After 67 million years, young and old must wait two more years to meet T. rex and Triceratops in Raleigh
That battle, between a juvenile Tyrannosaurus rex and a Triceratops, likely took place an estimated 67 million years ago. The dinos were found about 10 years ago. North Carolina dinosaur enthusiasts won't have to wait nearly so long to see the results of that find.Posted — Updated
That battle likely took place an estimated 67 million years ago. The dinos were found about 10 years ago. North Carolina dinosaur enthusiasts won't have to wait nearly so long – about two years – to see the results of that find.
Paleontologist Dr. Lindsay Zanno and her team will spend the next two years answering questions posed by the bones while a new, state-of-the-art public lab is built.
- Why are the Tyrannosaur's teeth broken?
- Where are the Triceratops' arms?
- Do stomach contents show what the animals ate?
Once the lab opens, visitors to the Museum of Natural Sciences and viewers over the internet will get to watch the team uncover more secrets buried for millenia.
The SECU Dinolab, sponsored by the State Employees Credit Union, will offer educational outreach to North Carolina school children and hands-on opportunities. Bank of America is the worldwide educational sponsor of "Dueling Dinosaurs" and will support livestreaming from the SECU DinoLab where research will be undertaken on the specimens in full public view.
"It's absolutely a dream come true," said Eric Lund, paleontology lab manager at the museum. "To stand next to something that lived 66 million years ago is absolutely amazing."
"What makes them unique is just the completeness," he said. "The juvenile Tyrannosaur is the most complete Tyrannosaur to be found in North America, which makes it absolutely a spectacular specimen, and a joy that it's here in North Carolina."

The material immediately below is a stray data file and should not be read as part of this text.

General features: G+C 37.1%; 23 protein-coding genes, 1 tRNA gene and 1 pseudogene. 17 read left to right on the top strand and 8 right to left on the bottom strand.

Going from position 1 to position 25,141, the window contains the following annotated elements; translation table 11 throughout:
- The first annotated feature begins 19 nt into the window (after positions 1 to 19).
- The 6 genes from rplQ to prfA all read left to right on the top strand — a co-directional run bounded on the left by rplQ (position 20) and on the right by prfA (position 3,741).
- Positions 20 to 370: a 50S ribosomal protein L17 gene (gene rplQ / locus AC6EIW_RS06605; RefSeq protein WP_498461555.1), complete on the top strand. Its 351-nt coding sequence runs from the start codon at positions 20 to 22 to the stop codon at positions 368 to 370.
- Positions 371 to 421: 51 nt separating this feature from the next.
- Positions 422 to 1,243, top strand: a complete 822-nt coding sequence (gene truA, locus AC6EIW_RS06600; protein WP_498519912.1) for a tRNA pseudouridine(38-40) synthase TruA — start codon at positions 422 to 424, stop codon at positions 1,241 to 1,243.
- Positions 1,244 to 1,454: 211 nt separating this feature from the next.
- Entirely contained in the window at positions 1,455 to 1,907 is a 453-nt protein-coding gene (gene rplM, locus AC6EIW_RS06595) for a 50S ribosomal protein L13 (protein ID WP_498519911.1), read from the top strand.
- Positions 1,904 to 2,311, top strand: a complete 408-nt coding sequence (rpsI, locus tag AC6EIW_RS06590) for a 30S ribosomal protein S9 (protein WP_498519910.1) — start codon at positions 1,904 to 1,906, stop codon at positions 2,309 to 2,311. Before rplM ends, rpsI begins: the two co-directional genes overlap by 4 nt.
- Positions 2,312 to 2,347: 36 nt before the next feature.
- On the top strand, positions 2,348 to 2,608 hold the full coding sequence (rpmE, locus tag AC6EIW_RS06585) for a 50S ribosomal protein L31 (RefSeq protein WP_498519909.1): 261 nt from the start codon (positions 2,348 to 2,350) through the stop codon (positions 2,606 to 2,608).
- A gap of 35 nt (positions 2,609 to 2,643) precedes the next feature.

The result will be the largest public paleontology project in history.
In other museums with paleontology labs, Lund said, "There's always this glass, and you see people working inside, but you can never go inside. We're gonna break down that glass wall and actually bring visitors inside that space so they can get up close to these specimens."
"You can get up close and see what it's like to work inside a real paleontology lab here. You will also be able to talk to our team as we are conducting research on the specimen," Zanno said.
In fall 2022, the life-size fossils will go on display as part of the museum's permanent collection.
Three-year-old Rosie West can't wait. Fletcher Dreelin said he likes dinosaurs "because I like seeing the bones and everything."
"Over the past five years, we have worked tirelessly together ... to ensure that this extraordinary specimen can be enjoyed, not just by one person but by everyone everywhere," Zanno said.
Copyright 2023 by Capitol Broadcasting Company. All rights reserved. This material may not be published, broadcast, rewritten or redistributed.